In addition, both pan-European prime brokers and more specialist firms are increasingly exploiting smart order routing (SOR) infrastructure to offer electronic connectivity to Europe’s fast markets – primary exchanges, MTFs and broker and independent dark pools.

They are offering various levels of participation, from simple direct market access (DMA), through to enhanced DMA and sponsored access. SOR is getting smarter – as required by the incoming regulations – as it shifts from merely connecting to primary exchanges to embrace brokers and the dark pools and other trading platforms and execution facilities they operate.

Gateway design is an art unto itself, with systems required to comply with and fully exploit the nuances of execution venues’ individual rules and policies. These may, for example, limit the volume of orders per second a broker may route through a single gateway. This may precipitate the deployment of multiple gateways, with implications for latency monitoring, market exposure and risk.

As the point through which all orders must ultimately pass to reach a trading venue’s matching engine, gateways now need to take into account pre-trade risk checks, as well as liquidity-searching algorithms and other data inputs to be processed while adding as little latency as possible.

Several gateway vendors have introduced new solutions offering capabilities such as order entry, pre-trade risk and market data, as well as connectivity to more exchanges and execution venues across North America, Europe and Asia-Pacific regions. They are also offering connectivity to dark pools, and supporting trading for all major asset classes globally.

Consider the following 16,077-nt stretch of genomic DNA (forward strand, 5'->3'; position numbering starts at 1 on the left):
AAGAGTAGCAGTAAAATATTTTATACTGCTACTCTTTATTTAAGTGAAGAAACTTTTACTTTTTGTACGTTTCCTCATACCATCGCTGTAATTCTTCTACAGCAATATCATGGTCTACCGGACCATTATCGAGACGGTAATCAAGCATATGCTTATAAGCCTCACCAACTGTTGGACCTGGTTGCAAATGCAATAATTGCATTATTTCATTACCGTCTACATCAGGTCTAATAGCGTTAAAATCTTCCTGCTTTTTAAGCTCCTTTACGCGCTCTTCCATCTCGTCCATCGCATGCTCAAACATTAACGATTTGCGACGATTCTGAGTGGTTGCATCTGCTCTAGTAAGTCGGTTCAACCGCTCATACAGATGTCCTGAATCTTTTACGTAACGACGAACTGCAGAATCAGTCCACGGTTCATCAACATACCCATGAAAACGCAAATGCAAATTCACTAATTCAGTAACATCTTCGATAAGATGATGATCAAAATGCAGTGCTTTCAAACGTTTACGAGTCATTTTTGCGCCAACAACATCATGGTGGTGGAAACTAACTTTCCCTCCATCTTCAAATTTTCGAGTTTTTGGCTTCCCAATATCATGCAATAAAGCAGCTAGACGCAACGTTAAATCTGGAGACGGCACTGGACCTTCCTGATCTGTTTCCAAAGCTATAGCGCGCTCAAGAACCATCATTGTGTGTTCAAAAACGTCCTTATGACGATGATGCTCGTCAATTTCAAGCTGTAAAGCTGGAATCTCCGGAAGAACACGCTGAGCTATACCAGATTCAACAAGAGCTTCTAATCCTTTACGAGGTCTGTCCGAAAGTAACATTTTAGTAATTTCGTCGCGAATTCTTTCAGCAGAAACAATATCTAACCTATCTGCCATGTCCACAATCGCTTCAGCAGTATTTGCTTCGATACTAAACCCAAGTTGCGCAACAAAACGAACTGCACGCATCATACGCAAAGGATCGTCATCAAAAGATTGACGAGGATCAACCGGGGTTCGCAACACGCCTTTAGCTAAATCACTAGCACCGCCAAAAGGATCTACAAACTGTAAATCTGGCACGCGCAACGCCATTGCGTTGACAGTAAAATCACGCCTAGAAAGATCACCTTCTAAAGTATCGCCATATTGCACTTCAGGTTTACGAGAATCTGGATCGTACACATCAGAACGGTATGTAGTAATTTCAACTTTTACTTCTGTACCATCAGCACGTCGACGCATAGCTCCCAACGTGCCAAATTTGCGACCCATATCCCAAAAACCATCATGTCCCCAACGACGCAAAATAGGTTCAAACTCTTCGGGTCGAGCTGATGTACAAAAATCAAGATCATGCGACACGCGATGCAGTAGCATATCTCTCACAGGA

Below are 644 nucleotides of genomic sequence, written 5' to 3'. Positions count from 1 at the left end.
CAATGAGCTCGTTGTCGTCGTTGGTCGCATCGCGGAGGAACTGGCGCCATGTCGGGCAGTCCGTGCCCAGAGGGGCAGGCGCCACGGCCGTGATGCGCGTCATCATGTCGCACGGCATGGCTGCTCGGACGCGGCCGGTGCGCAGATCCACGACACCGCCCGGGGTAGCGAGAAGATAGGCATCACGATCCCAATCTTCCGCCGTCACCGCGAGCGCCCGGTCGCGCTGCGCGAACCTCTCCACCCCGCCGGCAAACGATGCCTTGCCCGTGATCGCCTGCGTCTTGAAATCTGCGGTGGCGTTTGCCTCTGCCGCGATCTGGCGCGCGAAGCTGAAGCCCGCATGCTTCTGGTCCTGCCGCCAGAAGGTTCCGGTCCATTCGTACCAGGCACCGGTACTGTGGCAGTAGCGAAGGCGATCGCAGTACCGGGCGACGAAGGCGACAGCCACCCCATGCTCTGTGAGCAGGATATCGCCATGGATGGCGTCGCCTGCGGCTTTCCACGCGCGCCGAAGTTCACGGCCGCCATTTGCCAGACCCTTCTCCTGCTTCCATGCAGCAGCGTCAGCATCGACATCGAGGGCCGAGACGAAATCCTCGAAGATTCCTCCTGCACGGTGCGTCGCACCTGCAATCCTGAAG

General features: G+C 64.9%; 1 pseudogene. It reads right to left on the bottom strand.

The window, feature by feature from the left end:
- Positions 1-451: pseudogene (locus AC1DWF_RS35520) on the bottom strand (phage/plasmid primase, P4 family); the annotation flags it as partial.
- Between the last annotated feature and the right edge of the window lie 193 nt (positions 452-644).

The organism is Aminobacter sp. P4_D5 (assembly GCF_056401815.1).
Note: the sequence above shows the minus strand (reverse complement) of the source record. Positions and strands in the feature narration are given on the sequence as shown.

Trading up on gateway technology

With market access a key determinate of success for firms that rely on volatility and trade in a variety of market venues, a gateway solution providing access to a broad and expanding range of venues is considered key to diversified trading strategy. However, for the majority of market participants, the cost and effort of supporting new venues are considerable.

No single front-office trading system provides all the needed functionality or market access, so firms have to support multiple trading front-ends and execution management systems (whether they’re vendor supplied or homegrown). Each order generation source has its own tightly-coupled market access infrastructure, so firms end up maintaining a patchwork of market connectivity, gateways and infrastructure.

Co-located data centres can provide a commercially efficient alternative. Choosing a co-located data centre in the right location, with the right technology capabilities and interconnectivity means that leading systems integrators and gateway vendors are only a cross-connect away.

A cross-connect can provide access to all of the main market data vendors, independent software vendors and brokers while reducing network costs and latency to improve overall trading performance.

By William Fenick

William Fenick is strategy and marketing director, financial services at Interxion. He has over 18 years of financial services industry experience in a variety of strategy, sales and marketing roles, including at Tibco Inc and Thomson Reuters. Prior to his start in the financial services industry, he was a lecturer at the University of Vienna and held a post-doctoral post at the Austrian Academy of Sciences. Fenick holds a PhD from University of Vienna, an MA from Webster University in Vienna and a BA from UCLA.

This post originally appeared on the Interxion blog.

Gateway image via Shutterstock